The City of Jackson will soon be making history as the first city in the nation to add cryptocurrency as a payroll conversion option for city employees.
As reported back in May by the Jackson Sun, Jackson City Mayor Scott Conger has been working to incorporate bitcoin into the city government, marking a first for any city government in the country.
City of Jackson Mayor Scott Conger shares of Jackson’s history and the influence it has had globally during Madison County’s 200th Birthday celebration on Saturday, Nov 13, 2021 at The Ned, in Jackson, Tenn.
“It’ll bring more opportunity,” Conger previously said. “It’s so refreshing to hear governments discussing different ways to finance things, besides ‘we’re going to raise your property taxes,’ or ‘we’re going to implement this fee.’ If we can find another way to do it, then that’s what we’re going to do.
“We offer our employees a deferred compensation opportunity for their retirement already. Why not add more options?”
Now, with plans in motion, a request for proposal (RFP) has been opened, which will allow third party platforms to apply to be the city’s cryptocurrency converter.
“The RFP is open!” Conger said excitedly. “The 22nd is when the respondents have to respond to the RFP. So once the 22nd hits, we’ll open the bids, have the committee, and then they’ll review it. They’ll probably make a recommendation to the council in February.”
The conversion option will diversify ways city employees can receive payment, according to Conger.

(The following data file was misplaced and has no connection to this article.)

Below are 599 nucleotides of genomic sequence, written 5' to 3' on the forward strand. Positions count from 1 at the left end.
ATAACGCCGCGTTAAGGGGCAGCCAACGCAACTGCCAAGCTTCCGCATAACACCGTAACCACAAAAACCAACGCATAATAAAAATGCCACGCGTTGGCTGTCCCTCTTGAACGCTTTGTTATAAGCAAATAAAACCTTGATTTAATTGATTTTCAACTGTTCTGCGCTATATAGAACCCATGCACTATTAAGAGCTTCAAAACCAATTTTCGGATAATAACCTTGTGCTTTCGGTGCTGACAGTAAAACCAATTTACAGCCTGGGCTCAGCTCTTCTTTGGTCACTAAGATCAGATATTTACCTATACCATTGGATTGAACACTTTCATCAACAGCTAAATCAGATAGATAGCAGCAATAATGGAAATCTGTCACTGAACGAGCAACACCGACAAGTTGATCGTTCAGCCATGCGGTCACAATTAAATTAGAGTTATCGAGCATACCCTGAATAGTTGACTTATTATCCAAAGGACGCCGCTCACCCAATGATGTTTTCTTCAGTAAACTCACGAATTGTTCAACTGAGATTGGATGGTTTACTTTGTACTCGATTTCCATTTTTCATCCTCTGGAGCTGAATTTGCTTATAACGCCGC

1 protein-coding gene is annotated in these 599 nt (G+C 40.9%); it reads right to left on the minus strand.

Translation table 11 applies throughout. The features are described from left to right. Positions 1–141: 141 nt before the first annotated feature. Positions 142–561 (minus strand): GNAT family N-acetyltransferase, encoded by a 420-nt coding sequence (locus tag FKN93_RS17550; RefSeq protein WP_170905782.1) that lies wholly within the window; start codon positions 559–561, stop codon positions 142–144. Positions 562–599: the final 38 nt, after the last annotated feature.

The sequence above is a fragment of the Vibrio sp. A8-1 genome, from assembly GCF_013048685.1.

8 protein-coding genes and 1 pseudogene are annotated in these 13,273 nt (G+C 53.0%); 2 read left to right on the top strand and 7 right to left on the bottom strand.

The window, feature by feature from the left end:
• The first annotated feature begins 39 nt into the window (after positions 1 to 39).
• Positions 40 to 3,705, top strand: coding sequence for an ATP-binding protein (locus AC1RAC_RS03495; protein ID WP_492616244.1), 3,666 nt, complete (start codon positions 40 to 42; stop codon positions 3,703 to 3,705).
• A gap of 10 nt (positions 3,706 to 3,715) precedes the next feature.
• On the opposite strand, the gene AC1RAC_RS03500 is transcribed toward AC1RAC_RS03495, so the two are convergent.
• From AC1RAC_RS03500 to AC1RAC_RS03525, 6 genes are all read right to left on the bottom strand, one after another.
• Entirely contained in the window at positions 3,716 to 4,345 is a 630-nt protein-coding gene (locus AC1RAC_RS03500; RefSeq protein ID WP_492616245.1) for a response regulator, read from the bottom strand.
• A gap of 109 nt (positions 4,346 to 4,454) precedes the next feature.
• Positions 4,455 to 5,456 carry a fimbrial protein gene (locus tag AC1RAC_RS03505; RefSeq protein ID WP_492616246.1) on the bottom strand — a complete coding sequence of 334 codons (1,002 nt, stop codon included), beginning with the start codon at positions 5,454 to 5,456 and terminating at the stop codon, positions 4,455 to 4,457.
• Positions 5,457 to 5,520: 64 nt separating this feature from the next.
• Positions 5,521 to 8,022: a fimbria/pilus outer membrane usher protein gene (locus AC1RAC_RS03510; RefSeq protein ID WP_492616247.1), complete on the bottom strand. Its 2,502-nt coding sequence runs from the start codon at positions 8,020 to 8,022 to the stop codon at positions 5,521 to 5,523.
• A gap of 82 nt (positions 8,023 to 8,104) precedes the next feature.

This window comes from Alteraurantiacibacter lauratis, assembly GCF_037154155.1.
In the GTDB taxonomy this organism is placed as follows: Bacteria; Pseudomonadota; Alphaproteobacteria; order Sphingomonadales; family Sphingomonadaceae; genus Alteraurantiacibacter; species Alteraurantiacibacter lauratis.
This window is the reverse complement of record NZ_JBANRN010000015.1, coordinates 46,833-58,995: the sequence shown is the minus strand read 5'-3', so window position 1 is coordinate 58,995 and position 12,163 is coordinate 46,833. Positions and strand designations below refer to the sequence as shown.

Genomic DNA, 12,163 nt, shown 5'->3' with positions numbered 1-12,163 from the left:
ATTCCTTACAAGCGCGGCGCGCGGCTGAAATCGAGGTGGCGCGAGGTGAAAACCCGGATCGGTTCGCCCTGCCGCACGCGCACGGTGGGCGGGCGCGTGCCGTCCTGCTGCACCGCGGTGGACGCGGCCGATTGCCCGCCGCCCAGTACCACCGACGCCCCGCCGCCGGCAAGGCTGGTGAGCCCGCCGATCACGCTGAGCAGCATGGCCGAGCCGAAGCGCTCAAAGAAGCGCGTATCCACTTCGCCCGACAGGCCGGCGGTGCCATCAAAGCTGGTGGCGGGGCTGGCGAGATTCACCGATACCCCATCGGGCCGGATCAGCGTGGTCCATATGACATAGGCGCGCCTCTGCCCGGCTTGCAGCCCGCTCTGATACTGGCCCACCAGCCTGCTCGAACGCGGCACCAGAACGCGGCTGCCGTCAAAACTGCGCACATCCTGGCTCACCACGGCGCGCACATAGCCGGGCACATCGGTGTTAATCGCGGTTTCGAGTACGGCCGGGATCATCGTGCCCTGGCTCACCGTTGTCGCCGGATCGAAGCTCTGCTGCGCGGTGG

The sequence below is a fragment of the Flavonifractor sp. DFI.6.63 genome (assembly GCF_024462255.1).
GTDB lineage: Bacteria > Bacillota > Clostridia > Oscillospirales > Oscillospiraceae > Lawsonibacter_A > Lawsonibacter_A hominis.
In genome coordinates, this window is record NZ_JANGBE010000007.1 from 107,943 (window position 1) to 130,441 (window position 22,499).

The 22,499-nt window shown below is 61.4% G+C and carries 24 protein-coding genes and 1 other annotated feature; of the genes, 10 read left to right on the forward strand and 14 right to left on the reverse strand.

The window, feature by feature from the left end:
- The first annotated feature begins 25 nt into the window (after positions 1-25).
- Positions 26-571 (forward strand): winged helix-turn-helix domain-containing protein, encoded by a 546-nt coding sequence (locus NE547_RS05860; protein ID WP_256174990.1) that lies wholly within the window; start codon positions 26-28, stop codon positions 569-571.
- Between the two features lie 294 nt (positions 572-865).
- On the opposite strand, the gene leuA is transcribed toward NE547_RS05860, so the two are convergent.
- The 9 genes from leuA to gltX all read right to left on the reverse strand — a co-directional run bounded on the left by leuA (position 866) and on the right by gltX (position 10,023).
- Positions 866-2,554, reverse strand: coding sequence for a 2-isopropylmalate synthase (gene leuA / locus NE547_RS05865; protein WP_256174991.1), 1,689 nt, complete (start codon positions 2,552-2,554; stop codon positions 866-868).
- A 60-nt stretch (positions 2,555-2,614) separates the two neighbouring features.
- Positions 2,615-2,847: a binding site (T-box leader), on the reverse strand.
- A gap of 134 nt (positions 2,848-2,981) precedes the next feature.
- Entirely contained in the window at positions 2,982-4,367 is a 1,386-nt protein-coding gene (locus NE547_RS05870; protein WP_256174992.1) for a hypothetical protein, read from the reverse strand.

“It’s not something that’s going to be required,” he said. “It’s an alternative. Think of it like you’re investing in the stock market. What do you want to do? You’re want to diversify your investments. And this is just another way to diversify the portfolio of how we generate revenue—potentially throughout the city.”
The third-party platform is required for the city to be able to host bitcoin options.
Council members meet at December 2nd’s agenda review meeting and discuss upcoming cryptocurrency options for city employees.
“Because Tennessee state law doesn’t allow us as a city to hold our own balance sheet, we can’t pay in bitcoin, because that means we’d have to hold it to pay it,” Conger said. “So this is essentially us partnering with a third-party platform, which is like our deferred compensation now. So we’d pay our employees, and part of it would be a payroll deduction which would go to the third party, which they would then—from a pre-determined amount they’d worked out—open that wallet for them and purchase bitcoin or another cryptocurrency.”
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